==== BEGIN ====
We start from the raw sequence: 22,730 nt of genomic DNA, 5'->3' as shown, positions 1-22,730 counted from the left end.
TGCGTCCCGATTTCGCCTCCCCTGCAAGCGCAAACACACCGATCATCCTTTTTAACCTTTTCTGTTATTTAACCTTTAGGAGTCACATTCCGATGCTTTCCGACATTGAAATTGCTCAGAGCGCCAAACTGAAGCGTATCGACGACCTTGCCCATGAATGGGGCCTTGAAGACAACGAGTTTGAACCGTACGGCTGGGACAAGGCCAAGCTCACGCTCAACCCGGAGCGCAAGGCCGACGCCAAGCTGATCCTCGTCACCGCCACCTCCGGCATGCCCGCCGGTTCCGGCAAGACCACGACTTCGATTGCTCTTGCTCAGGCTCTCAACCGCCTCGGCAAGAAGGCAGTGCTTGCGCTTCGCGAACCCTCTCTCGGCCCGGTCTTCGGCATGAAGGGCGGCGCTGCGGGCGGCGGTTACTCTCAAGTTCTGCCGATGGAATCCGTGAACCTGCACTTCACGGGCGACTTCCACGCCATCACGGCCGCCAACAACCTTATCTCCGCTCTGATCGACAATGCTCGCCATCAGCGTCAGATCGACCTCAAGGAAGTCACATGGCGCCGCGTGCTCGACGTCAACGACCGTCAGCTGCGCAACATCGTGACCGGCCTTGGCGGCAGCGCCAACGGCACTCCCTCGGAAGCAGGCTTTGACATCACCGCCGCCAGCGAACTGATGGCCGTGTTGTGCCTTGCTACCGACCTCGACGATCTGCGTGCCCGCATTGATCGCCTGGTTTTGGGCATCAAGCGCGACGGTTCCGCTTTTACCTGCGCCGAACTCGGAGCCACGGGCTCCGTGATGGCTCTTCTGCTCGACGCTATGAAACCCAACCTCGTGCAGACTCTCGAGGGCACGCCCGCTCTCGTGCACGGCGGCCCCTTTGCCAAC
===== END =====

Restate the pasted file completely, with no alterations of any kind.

We start from the raw sequence: 22,730 nt of genomic DNA, 5'->3' as shown, positions 1-22,730 counted from the left end.
TGCGTCCCGATTTCGCCTCCCCTGCAAGCGCAAACACACCGATCATCCTTTTTAACCTTTTCTGTTATTTAACCTTTAGGAGTCACATTCCGATGCTTTCCGACATTGAAATTGCTCAGAGCGCCAAACTGAAGCGTATCGACGACCTTGCCCATGAATGGGGCCTTGAAGACAACGAGTTTGAACCGTACGGCTGGGACAAGGCCAAGCTCACGCTCAACCCGGAGCGCAAGGCCGACGCCAAGCTGATCCTCGTCACCGCCACCTCCGGCATGCCCGCCGGTTCCGGCAAGACCACGACTTCGATTGCTCTTGCTCAGGCTCTCAACCGCCTCGGCAAGAAGGCAGTGCTTGCGCTTCGCGAACCCTCTCTCGGCCCGGTCTTCGGCATGAAGGGCGGCGCTGCGGGCGGCGGTTACTCTCAAGTTCTGCCGATGGAATCCGTGAACCTGCACTTCACGGGCGACTTCCACGCCATCACGGCCGCCAACAACCTTATCTCCGCTCTGATCGACAATGCTCGCCATCAGCGTCAGATCGACCTCAAGGAAGTCACATGGCGCCGCGTGCTCGACGTCAACGACCGTCAGCTGCGCAACATCGTGACCGGCCTTGGCGGCAGCGCCAACGGCACTCCCTCGGAAGCAGGCTTTGACATCACCGCCGCCAGCGAACTGATGGCCGTGTTGTGCCTTGCTACCGACCTCGACGATCTGCGTGCCCGCATTGATCGCCTGGTTTTGGGCATCAAGCGCGACGGTTCCGCTTTTACCTGCGCCGAACTCGGAGCCACGGGCTCCGTGATGGCTCTTCTGCTCGACGCTATGAAACCCAACCTCGTGCAGACTCTCGAGGGCACGCCCGCTCTCGTGCACGGCGGCCCCTTTGCCAAC